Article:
Why is Fedora not a Free GNU/Linux distributions?

Gordon Messmer yinyang at eburg.com
Sun Jul 20 19:40:47 UTC 2008

Les Mikesell wrote:
> Alexandre Oliva wrote:
>> Or...  Microsoft would have used that code and used it to control
>> people in just the same way it does with every other piece of software
>> it touches.
> The only software that they can use to control anyone is their OS, and 
> they can only do that as long as no one ships something competitive 
> enough to attract application development.  That hasn't happened, 
> largely because of GPL restrictions on code that might otherwise have 
> been used in such products.
> Anyway it is the GPL that has kept them rich and in control.

You've got to be trolling me.

I can't remember when I've ever heard a statement about the GPL or 
Microsoft that was so far removed from reality.  There are numerous 
alternatives to Microsoft which aren't licensed under the GPL: OS X and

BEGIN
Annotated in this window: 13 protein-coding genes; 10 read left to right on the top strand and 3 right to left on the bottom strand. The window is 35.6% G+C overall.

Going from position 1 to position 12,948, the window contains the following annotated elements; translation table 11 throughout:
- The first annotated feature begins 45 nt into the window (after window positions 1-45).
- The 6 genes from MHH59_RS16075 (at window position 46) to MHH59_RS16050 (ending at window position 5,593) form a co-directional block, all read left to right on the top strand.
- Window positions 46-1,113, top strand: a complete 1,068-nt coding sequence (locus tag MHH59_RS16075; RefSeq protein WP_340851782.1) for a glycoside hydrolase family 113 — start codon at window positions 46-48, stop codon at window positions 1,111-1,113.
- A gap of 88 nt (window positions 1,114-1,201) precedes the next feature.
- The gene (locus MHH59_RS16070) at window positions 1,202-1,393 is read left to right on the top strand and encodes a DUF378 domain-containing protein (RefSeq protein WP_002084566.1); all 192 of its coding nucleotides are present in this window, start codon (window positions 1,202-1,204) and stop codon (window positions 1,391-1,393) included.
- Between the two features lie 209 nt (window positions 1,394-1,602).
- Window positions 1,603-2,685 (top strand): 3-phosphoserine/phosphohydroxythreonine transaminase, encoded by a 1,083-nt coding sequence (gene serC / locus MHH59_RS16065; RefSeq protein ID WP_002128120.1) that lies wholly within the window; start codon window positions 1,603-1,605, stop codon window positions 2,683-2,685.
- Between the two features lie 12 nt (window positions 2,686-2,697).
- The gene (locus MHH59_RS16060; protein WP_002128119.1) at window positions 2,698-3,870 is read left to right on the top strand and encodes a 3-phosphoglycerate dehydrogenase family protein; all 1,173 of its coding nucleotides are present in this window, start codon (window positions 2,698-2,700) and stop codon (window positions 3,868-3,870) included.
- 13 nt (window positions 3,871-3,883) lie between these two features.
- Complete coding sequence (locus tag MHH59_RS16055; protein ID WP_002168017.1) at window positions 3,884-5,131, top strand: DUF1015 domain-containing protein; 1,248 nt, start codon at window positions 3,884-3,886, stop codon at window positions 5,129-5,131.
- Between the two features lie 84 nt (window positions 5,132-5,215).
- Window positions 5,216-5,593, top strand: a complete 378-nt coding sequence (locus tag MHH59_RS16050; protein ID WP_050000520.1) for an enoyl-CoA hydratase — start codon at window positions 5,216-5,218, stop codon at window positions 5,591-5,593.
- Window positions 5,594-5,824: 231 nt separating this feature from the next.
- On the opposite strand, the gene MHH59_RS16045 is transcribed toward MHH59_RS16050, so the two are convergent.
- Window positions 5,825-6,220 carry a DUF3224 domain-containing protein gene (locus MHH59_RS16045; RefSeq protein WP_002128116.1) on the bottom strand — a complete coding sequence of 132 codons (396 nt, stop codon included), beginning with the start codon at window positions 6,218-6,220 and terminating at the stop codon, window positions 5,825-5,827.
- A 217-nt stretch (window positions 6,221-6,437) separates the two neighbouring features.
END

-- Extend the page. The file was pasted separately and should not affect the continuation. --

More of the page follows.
FreeBSD being two examples under very different licenses.

You seem to be asserting that if we all used the BSD license, or 
something else that doesn't require distribution of software to include 
source code and redistribution rights, then *someone* (or everyone) 
would have taken the Free Software that's available and ... done 
something ... that challenged Microsoft, reduced their market share, and 
created a competitive system.  If you believe that, then explain how 
that hasn't happened, despite high-quality systems available from 
FreeBSD, OpenBSD, and the like?

The truth of the matter is that GNU/Linux is dominant among Free 
Software unix-like platforms *because* of the license, not in spite of 
it.  People contribute to GPL licensed products because the license 
protects their investment.  If they put money into improving a GPL 
licensed product and attempt to make a living from that, they know that 
someone else won't reduce the value of their investment by selling a 
proprietary derivative that offers features that they can not.  When we 
improve a GPL product, we benefit from that, and so does everyone else 
who uses the product.  If we allow proprietary derivatives, we reduce 
the incentive to invest in Free Software.  When someone builds a 
proprietary derivative, they're not investing in Free Software, they're 
investing in their proprietary product.

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